19 Inst, iv 5.6: ‘about 900 years before the Trojan War’. Cf. JTS xxxvi n.s. (1985) 305–6Google Scholar.

20 Inst, iv 10.12.

21 Inst, vii 15.6 interprets the plagues of Egypt as signs of what was to come, a mere foretaste of the Last Times when ‘Egypt shall suffer punishment for her foolish superstitions and will run with blood as with a river’ (10). Inst, vii 18.3–4 reinforces the prophecy by quoting the Hermetic Asclep. 26.

22 Oratio ad sanctos 16.

23 The reference to the sudden way that ‘by the folly of a single age’ polytheism was introduced (Inst, iv 1.1) must refer to the activities of the family of Saturn and Jupiter in the Greek world. Lactantius was able to perceive wisdom surviving even in those who had begun the process of corruption: Solomon made the serious mistake of founding a temple and a city (Inst, iv 13.24) which marked a stage in the Jews' falling away from the religion of the Most High God, yet he was still ‘sapientissimum regem’ (Inst, iv 6.6) and an important prophet.

24 Inst, vii 22.2: ‘Licet sint multo antiquiores quam historici et oratores et cetera genera scriptorum … earn vero temere ac leviter auditam in modum commenticae fabulae prodiderunt’.

25 Inst, i 5.4: ‘vetustissimus poetarum’; for the date Inst, i 22.17 with i 9.10, and JTS xxxvi (1985) 302Google Scholar. Also he was of a generation to be the first to introduce the worship of Liber in Boeotia where that son of jupiter was born: Inst, i 22.15–16. Orpheus illustrates well the piecemeal way that polytheism supplanted man's original innocent religion; he was well aware that Saturn and Jupiter were mortal monarchs (Inst, i 13.11; i 5.7), and could witness to the Most High God.

26 Inst, i 7.7.

27 Inst, i 5.4–7.

28 For the process by which wisdom because the property of a few, and then only the object of desire for philosophers, studiosos sapientiae, Inst, iv 1.9–14, with iii 16.7–17.

29 Inst, i 6.15–19.

30 Inst, iv 2.4, a tradition studied by Dörrie, H., ‘Platons Reisen zu fernen Völkern—Zur Geschichte eines Motives der Platon-Legende und zu seiner Neuwendung durch Laktanz’ in den Boer, W. et al. (ed.) Romanitas et Christianitas: studia J. H. Waszink oblata … (Amsterdam and London 1973) 99118Google Scholar.

31 Inst, i 6.1. For a list of Lactantius' references to Hermes A. Wlosok (n. 13) 261–2. Ira 11.12 places Hermes ‘long before’ any philosopher, or even the Seven Sages.

32 Inst, i 11.61: ‘Trismegistus … Uranum Saturnum Mercurium nominavit cognatos suos’. On the five Mercuries of Cicero de Natura Deorum iii 56, Inst, i 6.2–4.

33 Asclepius, the Latin version of the Perfect Discourse which survives in full, makes Hermes, the founder of the city which bore his name (cf. Inst, i 6.3), the grandfather of the teacher of the Perfect Discourse (Asclep. 37).

34 Inst, i 5.4–5; cf. iv 13.2. ‘Trismegistus… dedeo patre omnia, de filio locutus est multa quae divinis continentur arcanis’: Inst, i 27.20.

35 He called the Devil ‘daemoniarchus’ (Inst, ii 14.6). It was the demons who were responsible for instigating paganism, so Lactantius thought (Inst, ii 14–16); he agreed with Hermes that the knowledge of God was the only defence against them (Inst, ii 15.4–8.

36 Inst, vi 25.10–11 translates the passage preserved as Asclep. 41.

37 Of course the interpretations of events offered in official speeches could be oblique, witness the orator of 313 who alluded to Constantine's ‘personal secret with the Divine Mind’ (Pan. hat. ix 2.5). Lactantius thought that it was the poet's job to present res gestae ‘obliquis figurationibus’ (Inst, i 11.24), and he thought that poetry had its beginnings in panegyrics (Inst, i 13.15).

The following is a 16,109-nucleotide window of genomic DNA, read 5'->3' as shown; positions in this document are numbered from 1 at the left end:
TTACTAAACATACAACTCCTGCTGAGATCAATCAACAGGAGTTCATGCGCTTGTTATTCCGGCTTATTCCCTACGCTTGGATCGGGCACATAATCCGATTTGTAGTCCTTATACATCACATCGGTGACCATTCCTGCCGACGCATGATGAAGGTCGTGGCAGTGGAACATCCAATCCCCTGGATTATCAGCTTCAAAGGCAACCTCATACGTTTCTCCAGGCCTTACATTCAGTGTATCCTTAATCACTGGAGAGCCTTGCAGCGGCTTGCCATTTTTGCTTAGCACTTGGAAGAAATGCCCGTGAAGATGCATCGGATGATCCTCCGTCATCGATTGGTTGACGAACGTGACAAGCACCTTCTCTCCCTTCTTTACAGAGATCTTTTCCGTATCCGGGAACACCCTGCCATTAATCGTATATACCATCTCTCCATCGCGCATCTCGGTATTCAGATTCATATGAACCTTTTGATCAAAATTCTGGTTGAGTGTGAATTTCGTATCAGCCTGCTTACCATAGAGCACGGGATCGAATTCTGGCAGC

38 e.g. Buchner, E.Die Sonnenuhr des Augustus (Mainz 1982)Google Scholar.

39 Halsberghe, G. H.The Cult of Sol Invictus (Leiden, EPRO 23, 1978)Google Scholar collects much material, some of it confusingly from the Historia Augusta, but is concerned more with specific manifestations of cult than with the reverence widely felt for the Sun. On Christians and the Sun Dölger, F. J.Sol Salutis (Munster 1925)Google Scholar.

40 Inst, ii 5.1; ii 9.11–12. It may not be too obvious to point out that an obelisk points to the sky, a telling indication for one who like Lactantius thought that man was made for ‘contemplatio caeli’ (cf. note 14 above). The Phoenix, about which Lactantius wrote a poem, was also associated with the Sun: Phoen. 9: ‘Solis nemus’; Phoen. 43: the Sun sets the time of its metamorphosis; Phoen. 58: ‘Et sola arcanis conscia, Phoebe, tuis’; Phoen. 121: ‘Solis ad urbem’. The frequent references to Phoebus (never Apollo) in the poem, might be explained by Lactantius on the lines of Orpheus' use of Phanes and Phaethon (Inst, i 5.4–5) combined with his theory of poetic licence (Inst, i 11.24–5). For a commentary on Lactantius' Phoenix, see the unpublished Oxford D.Phil, thesis of Claire Sharp (1986), on the character of the poem F.J. Bryce in Studia Patristica (1988, forthcoming).

41 For Constantine's periods of residence, Barnes (n. 5) 68, 72–3. Constantine's renaming of the city was referred to in a letter of 450 from the bishops of Gaul to Leo the Great (Leo ep. 65.3; cf. CIL XII, p. 83–4). The comprehensive account of the monuments is still Constans, L. A.Arles Antique (Paris 1921)Google Scholar; for the Christian city (with bibliography) Fevrier, P.-A. in ed. Gauthier, N. et Picard, J.-Ch.Topographie chrétienne des cités de la Gaule III: provinces ecclesiastiques de Vienne et d'Arles par Biarne, J. et al. ( (Paris 1986) 7384Google Scholar.

42 On the circus and the obelisk, Humphrey, J.Roman Circuses (London 1984) 390–8Google Scholar. For the most recent excavation report, Gallia xliv (1986) 394–7Google Scholar; digging continues.

43 Of other western obelisks, that at Vienne, though taller than that at Arles (and so perhaps reflecting the long-standing local rivalry) is not of Egyptian granite (Humphrey [n. 42] 402–3), and that at Merida is presumed to exist only from its base (ibid. 371). Apart from Constantine, the emperors most likely to have given an obelisk to Arles would be his sons, one of whom, Constantine II, was born in the city (Epitome de Caesaribus 41.4; Zosimus ii 22.2), while another, Constantius II, celebrated his Tricennalia there in 353 with elaborate games (Amm. Marc, xiv 5.1). It might be that at Arles, as at Rome, Constantius II could have carried out his father's intentions in the manner suggested by Dr Fowden, and Marcellinus, Ammianus: ‘obelisks think nothing of lying around for decades or centuries’ (JHS cvii [1987] 53Google Scholar).